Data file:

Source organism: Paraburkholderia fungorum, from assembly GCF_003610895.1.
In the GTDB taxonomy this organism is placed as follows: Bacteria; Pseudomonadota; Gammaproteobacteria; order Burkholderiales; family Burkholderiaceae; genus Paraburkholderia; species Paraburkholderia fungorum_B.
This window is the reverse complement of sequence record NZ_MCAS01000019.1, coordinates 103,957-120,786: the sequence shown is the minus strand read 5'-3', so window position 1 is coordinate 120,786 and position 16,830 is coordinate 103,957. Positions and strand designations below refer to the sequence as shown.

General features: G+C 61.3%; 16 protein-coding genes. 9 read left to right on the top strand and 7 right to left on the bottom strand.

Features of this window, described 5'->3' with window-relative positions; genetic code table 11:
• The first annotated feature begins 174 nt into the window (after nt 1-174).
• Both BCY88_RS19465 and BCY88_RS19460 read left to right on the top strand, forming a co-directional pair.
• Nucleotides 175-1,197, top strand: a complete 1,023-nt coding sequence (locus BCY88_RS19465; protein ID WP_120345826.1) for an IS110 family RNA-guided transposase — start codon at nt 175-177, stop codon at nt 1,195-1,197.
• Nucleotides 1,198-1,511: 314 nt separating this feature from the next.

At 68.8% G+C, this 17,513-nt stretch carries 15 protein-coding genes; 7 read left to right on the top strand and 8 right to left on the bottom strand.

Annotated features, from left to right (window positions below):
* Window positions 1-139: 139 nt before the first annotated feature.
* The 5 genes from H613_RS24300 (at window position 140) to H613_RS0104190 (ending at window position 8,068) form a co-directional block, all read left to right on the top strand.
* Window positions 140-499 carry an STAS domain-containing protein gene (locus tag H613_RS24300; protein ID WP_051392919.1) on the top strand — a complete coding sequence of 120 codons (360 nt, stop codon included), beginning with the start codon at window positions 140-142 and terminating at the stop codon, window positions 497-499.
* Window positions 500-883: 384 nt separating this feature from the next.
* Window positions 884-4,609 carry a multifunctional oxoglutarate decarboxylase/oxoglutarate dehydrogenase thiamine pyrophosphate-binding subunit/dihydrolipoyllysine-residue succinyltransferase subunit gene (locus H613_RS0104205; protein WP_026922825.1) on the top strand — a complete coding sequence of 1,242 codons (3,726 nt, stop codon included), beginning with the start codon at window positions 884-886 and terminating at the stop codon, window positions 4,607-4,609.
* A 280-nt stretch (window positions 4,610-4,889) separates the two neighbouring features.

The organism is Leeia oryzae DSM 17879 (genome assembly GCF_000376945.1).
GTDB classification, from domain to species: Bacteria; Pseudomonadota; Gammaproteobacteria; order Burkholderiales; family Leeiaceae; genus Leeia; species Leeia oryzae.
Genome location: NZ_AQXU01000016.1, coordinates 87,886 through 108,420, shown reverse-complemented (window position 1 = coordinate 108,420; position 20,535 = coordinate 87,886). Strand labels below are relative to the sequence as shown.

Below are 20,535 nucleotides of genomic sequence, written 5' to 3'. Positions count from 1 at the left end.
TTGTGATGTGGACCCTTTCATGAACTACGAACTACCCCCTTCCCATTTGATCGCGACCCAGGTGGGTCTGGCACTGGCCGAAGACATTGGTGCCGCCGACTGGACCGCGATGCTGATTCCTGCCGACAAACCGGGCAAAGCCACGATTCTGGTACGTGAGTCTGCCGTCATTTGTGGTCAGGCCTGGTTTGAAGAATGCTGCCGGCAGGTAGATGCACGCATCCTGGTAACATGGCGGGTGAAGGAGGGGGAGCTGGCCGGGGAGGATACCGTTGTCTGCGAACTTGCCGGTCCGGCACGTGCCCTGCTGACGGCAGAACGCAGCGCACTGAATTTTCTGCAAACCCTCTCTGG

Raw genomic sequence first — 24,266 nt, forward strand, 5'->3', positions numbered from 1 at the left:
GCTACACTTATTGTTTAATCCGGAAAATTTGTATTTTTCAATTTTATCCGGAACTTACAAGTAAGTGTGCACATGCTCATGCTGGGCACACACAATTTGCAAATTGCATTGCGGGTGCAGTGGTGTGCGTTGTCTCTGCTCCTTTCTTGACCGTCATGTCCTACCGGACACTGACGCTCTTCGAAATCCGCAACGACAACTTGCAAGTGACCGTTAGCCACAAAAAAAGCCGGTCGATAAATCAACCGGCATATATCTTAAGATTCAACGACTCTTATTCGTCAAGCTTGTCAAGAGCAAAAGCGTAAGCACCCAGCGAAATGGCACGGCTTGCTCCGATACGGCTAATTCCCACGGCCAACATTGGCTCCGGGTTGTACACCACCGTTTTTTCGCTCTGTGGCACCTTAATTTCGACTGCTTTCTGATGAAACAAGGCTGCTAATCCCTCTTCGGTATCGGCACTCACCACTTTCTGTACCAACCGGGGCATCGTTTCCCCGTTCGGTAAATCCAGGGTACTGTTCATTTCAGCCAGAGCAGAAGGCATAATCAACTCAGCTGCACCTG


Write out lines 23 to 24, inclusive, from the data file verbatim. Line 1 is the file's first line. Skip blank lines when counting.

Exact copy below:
Raw genomic sequence first — 24,266 nt, forward strand, 5'->3', positions numbered from 1 at the left:
GCTACACTTATTGTTTAATCCGGAAAATTTGTATTTTTCAATTTTATCCGGAACTTACAAGTAAGTGTGCACATGCTCATGCTGGGCACACACAATTTGCAAATTGCATTGCGGGTGCAGTGGTGTGCGTTGTCTCTGCTCCTTTCTTGACCGTCATGTCCTACCGGACACTGACGCTCTTCGAAATCCGCAACGACAACTTGCAAGTGACCGTTAGCCACAAAAAAAGCCGGTCGATAAATCAACCGGCATATATCTTAAGATTCAACGACTCTTATTCGTCAAGCTTGTCAAGAGCAAAAGCGTAAGCACCCAGCGAAATGGCACGGCTTGCTCCGATACGGCTAATTCCCACGGCCAACATTGGCTCCGGGTTGTACACCACCGTTTTTTCGCTCTGTGGCACCTTAATTTCGACTGCTTTCTGATGAAACAAGGCTGCTAATCCCTCTTCGGTATCGGCACTCACCACTTTCTGTACCAACCGGGGCATCGTTTCCCCGTTCGGTAAATCCAGGGTACTGTTCATTTCAGCCAGAGCAGAAGGCATAATCAACTCAGCTGCACCTG